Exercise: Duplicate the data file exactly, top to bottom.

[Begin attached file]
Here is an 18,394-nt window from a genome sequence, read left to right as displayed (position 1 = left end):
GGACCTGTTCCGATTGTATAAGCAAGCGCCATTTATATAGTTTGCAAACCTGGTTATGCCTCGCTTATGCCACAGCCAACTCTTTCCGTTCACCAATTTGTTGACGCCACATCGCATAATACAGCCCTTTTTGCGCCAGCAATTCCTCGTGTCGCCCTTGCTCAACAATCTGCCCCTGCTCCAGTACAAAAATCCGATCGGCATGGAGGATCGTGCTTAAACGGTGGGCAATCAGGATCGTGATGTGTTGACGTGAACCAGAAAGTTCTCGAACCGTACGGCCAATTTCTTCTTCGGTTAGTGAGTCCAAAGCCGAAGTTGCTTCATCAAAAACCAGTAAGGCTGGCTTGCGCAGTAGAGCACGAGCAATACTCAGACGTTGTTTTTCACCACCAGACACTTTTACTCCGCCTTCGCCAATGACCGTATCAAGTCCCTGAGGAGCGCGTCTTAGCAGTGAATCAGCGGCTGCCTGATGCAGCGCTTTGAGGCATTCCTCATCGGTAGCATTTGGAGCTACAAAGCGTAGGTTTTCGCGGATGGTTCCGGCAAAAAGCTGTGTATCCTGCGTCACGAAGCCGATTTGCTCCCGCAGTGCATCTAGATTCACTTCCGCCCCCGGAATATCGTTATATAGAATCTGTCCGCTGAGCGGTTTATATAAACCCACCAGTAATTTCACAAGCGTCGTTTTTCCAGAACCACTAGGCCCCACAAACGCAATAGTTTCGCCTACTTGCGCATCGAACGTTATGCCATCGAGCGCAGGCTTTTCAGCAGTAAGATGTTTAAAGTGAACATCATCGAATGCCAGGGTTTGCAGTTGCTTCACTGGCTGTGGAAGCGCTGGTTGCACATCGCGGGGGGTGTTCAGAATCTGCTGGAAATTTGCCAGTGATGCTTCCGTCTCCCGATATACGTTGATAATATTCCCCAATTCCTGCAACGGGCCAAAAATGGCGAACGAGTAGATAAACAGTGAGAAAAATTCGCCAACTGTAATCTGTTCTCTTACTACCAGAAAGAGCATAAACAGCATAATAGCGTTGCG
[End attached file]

Here is an 18,394-nt window from a genome sequence, read left to right as displayed (position 1 = left end):
GGACCTGTTCCGATTGTATAAGCAAGCGCCATTTATATAGTTTGCAAACCTGGTTATGCCTCGCTTATGCCACAGCCAACTCTTTCCGTTCACCAATTTGTTGACGCCACATCGCATAATACAGCCCTTTTTGCGCCAGCAATTCCTCGTGTCGCCCTTGCTCAACAATCTGCCCCTGCTCCAGTACAAAAATCCGATCGGCATGGAGGATCGTGCTTAAACGGTGGGCAATCAGGATCGTGATGTGTTGACGTGAACCAGAAAGTTCTCGAACCGTACGGCCAATTTCTTCTTCGGTTAGTGAGTCCAAAGCCGAAGTTGCTTCATCAAAAACCAGTAAGGCTGGCTTGCGCAGTAGAGCACGAGCAATACTCAGACGTTGTTTTTCACCACCAGACACTTTTACTCCGCCTTCGCCAATGACCGTATCAAGTCCCTGAGGAGCGCGTCTTAGCAGTGAATCAGCGGCTGCCTGATGCAGCGCTTTGAGGCATTCCTCATCGGTAGCATTTGGAGCTACAAAGCGTAGGTTTTCGCGGATGGTTCCGGCAAAAAGCTGTGTATCCTGCGTCACGAAGCCGATTTGCTCCCGCAGTGCATCTAGATTCACTTCCGCCCCCGGAATATCGTTATATAGAATCTGTCCGCTGAGCGGTTTATATAAACCCACCAGTAATTTCACAAGCGTCGTTTTTCCAGAACCACTAGGCCCCACAAACGCAATAGTTTCGCCTACTTGCGCATCGAACGTTATGCCATCGAGCGCAGGCTTTTCAGCAGTAAGATGTTTAAAGTGAACATCATCGAATGCCAGGGTTTGCAGTTGCTTCACTGGCTGTGGAAGCGCTGGTTGCACATCGCGGGGGGTGTTCAGAATCTGCTGGAAATTTGCCAGTGATGCTTCCGTCTCCCGATATACGTTGATAATATTCCCCAATTCCTGCAACGGGCCAAAAATGGCGAACGAGTAGATAAACAGTGAGAAAAATTCGCCAACTGTAATCTGTTCTCTTACTACCAGAAAGAGCATAAACAGCATAATAGCGTTGCG